In this Slate blog, Jesus and the Gospel—What Really Happened? - Three historians debate. By Larry Hurtado, John S. Kloppenborg, and Alan F. Segal
, Segal discusses a strange sounding criterion for deciding whether evidence of the existence of Jesus is actually historical:
"But the most important arrow in the scholarly quiver has been and remains "the criterion of dissimilarity." The criterion sets a high standard: For scholars to arrive at an undoubted fact about the life of Jesus, they must eliminate as possibly biased everything that is in the interest of the early church to tell us. Conversely, for a fact about Jesus to be deemed historical, it must not be in the interest of the church to report it. It must be, in effect, an embarrassment for the early church. Thus, the criterion of dissimilarity is sometimes called the criterion of embarrassment."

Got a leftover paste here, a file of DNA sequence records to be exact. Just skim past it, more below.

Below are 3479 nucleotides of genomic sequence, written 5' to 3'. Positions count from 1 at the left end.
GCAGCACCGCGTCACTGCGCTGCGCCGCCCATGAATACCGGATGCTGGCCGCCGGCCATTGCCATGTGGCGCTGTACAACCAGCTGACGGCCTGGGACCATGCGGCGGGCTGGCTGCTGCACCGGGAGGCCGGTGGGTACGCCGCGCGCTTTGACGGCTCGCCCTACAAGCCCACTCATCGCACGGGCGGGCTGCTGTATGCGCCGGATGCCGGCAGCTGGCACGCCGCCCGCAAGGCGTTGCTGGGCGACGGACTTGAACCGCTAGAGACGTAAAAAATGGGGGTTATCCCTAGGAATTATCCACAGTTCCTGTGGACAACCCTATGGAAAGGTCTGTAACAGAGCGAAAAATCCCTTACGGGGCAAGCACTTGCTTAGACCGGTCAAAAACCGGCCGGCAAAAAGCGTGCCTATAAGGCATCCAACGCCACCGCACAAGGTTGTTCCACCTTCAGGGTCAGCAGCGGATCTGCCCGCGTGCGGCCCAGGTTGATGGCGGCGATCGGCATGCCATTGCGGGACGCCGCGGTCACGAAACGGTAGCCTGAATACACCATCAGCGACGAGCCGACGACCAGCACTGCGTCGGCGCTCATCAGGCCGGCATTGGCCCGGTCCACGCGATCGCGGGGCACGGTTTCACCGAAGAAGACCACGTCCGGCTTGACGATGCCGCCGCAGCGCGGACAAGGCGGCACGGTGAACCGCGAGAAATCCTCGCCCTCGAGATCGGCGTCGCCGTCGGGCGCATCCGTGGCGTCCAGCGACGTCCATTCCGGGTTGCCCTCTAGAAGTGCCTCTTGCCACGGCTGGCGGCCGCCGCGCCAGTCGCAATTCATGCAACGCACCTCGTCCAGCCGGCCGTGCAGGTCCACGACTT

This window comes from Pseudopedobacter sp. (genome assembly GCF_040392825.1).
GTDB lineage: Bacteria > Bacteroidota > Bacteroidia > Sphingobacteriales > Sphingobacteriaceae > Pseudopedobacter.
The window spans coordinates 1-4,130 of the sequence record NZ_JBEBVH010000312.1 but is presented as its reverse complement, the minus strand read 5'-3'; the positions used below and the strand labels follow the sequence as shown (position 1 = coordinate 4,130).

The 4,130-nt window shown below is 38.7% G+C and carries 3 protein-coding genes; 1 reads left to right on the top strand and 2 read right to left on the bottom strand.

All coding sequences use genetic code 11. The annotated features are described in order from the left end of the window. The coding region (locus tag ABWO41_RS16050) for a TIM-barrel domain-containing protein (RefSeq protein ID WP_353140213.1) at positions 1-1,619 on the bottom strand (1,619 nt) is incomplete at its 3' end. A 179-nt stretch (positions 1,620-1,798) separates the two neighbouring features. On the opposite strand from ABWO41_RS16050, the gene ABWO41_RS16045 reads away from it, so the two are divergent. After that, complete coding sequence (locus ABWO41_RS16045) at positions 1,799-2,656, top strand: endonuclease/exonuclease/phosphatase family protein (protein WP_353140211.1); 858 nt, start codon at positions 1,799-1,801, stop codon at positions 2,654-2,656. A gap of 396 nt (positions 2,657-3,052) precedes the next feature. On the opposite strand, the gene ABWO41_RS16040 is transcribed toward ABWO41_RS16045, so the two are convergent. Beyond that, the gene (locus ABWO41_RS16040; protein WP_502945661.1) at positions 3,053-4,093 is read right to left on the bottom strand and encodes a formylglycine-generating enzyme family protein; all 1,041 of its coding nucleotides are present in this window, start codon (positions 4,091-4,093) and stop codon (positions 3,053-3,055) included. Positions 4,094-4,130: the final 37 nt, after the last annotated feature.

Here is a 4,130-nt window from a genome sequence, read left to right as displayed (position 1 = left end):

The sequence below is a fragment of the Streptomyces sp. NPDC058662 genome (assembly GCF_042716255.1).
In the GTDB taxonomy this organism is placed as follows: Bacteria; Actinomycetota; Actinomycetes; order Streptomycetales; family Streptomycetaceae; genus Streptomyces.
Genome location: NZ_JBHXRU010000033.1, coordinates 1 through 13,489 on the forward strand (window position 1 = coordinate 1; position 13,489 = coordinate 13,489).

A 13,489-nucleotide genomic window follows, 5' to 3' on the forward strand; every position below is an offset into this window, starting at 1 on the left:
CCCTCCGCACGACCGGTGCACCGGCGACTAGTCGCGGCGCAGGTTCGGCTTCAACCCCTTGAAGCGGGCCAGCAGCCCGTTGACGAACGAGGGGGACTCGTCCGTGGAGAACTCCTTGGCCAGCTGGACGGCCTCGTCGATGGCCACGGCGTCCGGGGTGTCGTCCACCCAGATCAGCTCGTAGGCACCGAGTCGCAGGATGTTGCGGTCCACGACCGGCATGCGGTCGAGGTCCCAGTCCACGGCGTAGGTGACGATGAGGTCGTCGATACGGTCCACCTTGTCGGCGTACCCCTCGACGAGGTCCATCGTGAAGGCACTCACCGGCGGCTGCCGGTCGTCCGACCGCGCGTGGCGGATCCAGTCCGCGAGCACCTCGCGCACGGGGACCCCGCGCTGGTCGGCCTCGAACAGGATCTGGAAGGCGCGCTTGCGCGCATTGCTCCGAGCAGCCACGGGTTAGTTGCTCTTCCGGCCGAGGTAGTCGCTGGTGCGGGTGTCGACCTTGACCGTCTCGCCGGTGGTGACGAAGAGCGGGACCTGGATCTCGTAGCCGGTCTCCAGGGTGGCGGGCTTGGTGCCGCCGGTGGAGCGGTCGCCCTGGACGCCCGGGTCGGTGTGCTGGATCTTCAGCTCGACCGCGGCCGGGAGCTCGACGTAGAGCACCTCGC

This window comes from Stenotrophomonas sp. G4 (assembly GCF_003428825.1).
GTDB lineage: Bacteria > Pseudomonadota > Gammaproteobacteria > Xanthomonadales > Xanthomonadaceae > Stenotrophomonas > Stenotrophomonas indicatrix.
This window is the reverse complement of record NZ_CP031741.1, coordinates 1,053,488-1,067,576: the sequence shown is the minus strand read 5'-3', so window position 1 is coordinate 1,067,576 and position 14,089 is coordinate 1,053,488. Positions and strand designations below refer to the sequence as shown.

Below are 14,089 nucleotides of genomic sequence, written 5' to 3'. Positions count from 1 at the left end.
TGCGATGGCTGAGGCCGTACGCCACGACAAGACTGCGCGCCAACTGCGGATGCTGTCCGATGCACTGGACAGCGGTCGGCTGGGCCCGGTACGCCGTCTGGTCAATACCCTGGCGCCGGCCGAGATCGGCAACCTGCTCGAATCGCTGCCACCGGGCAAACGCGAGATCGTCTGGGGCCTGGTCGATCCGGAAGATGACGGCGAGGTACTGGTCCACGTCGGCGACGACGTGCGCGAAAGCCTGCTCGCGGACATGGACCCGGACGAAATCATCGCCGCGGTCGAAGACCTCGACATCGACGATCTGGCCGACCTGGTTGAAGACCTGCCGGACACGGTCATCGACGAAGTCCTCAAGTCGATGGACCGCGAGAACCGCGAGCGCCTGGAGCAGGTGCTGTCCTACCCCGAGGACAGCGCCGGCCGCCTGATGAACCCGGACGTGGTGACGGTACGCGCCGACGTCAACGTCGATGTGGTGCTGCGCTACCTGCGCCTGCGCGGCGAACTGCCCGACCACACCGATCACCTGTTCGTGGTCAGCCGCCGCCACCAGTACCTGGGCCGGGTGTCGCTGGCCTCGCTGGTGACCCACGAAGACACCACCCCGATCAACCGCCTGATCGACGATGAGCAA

An example of the embarrassing evidence is that Jesus preached the end of the world, but it has not yet arrived. This "embarrassment" supplies support for the idea that Jesus actually did so preach.